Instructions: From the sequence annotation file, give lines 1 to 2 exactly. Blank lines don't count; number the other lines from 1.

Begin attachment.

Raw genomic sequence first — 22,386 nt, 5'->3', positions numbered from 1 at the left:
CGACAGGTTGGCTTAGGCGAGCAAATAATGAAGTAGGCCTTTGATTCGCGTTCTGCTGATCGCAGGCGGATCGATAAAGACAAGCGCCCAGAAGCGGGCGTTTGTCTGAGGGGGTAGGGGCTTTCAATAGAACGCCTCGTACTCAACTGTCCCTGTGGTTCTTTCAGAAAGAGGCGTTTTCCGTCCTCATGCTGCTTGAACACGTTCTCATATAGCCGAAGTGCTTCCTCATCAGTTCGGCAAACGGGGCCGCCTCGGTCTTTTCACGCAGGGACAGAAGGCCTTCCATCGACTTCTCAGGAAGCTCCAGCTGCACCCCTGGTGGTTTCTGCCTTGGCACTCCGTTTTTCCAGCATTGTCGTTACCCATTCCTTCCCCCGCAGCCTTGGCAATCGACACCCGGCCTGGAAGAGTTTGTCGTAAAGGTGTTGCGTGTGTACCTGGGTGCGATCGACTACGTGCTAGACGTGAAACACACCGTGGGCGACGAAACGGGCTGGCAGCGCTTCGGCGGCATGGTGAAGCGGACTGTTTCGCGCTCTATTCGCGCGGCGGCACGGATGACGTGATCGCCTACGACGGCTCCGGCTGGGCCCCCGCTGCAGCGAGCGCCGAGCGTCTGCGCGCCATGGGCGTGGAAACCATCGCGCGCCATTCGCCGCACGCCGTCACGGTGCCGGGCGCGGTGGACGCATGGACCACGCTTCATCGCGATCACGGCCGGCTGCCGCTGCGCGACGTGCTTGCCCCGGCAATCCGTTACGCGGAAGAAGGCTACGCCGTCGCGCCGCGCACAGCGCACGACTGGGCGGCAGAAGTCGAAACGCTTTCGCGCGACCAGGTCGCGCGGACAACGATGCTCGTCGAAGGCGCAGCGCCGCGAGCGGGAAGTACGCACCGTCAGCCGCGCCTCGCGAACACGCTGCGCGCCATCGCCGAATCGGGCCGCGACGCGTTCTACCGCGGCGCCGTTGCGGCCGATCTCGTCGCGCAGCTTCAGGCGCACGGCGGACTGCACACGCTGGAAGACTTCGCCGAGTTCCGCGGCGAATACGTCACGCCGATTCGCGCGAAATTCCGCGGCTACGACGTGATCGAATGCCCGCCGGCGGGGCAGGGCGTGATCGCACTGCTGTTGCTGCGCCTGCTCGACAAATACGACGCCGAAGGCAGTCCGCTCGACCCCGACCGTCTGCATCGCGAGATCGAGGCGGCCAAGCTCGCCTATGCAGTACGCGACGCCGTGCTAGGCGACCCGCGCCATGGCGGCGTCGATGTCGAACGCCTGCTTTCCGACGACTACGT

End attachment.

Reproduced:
Raw genomic sequence first — 22,386 nt, 5'->3', positions numbered from 1 at the left:
CGACAGGTTGGCTTAGGCGAGCAAATAATGAAGTAGGCCTTTGATTCGCGTTCTGCTGATCGCAGGCGGATCGATAAAGACAAGCGCCCAGAAGCGGGCGTTTGTCTGAGGGGGTAGGGGCTTTCAATAGAACGCCTCGTACTCAACTGTCCCTGTGGTTCTTTCAGAAAGAGGCGTTTTCCGTCCTCATGCTGCTTGAACACGTTCTCATATAGCCGAAGTGCTTCCTCATCAGTTCGGCAAACGGGGCCGCCTCGGTCTTTTCACGCAGGGACAGAAGGCCTTCCATCGACTTCTCAGGAAGCTCCAGCTGCACCCCTGGTGGTTTCTGCCTTGGCACTCCGTTTTTCCAGCATTGTCGTTACCCATTCCTTCCCCCGCAGCCTTGGCAATCGACACCCGGCCTGGAAGAGTTTGTCGTAAAGGTGTTGCGTGTGTACCTGGGTGCGATCGACTACGTGCTAGACGTGAAACACACCGTGGGCGACGAAACGGGCTGGCAGCGCTTCGGCGGCATGGTGAAGCGGACTGTTTCGCGCTCTATTCGCGCGGCGGCACGGATGACGTGATCGCCTACGACGGCTCCGGCTGGGCCCCCGCTGCAGCGAGCGCCGAGCGTCTGCGCGCCATGGGCGTGGAAACCATCGCGCGCCATTCGCCGCACGCCGTCACGGTGCCGGGCGCGGTGGACGCATGGACCACGCTTCATCGCGATCACGGCCGGCTGCCGCTGCGCGACGTGCTTGCCCCGGCAATCCGTTACGCGGAAGAAGGCTACGCCGTCGCGCCGCGCACAGCGCACGACTGGGCGGCAGAAGTCGAAACGCTTTCGCGCGACCAGGTCGCGCGGACAACGATGCTCGTCGAAGGCGCAGCGCCGCGAGCGGGAAGTACGCACCGTCAGCCGCGCCTCGCGAACACGCTGCGCGCCATCGCCGAATCGGGCCGCGACGCGTTCTACCGCGGCGCCGTTGCGGCCGATCTCGTCGCGCAGCTTCAGGCGCACGGCGGACTGCACACGCTGGAAGACTTCGCCGAGTTCCGCGGCGAATACGTCACGCCGATTCGCGCGAAATTCCGCGGCTACGACGTGATCGAATGCCCGCCGGCGGGGCAGGGCGTGATCGCACTGCTGTTGCTGCGCCTGCTCGACAAATACGACGCCGAAGGCAGTCCGCTCGACCCCGACCGTCTGCATCGCGAGATCGAGGCGGCCAAGCTCGCCTATGCAGTACGCGACGCCGTGCTAGGCGACCCGCGCCATGGCGGCGTCGATGTCGAACGCCTGCTTTCCGACGACTACGT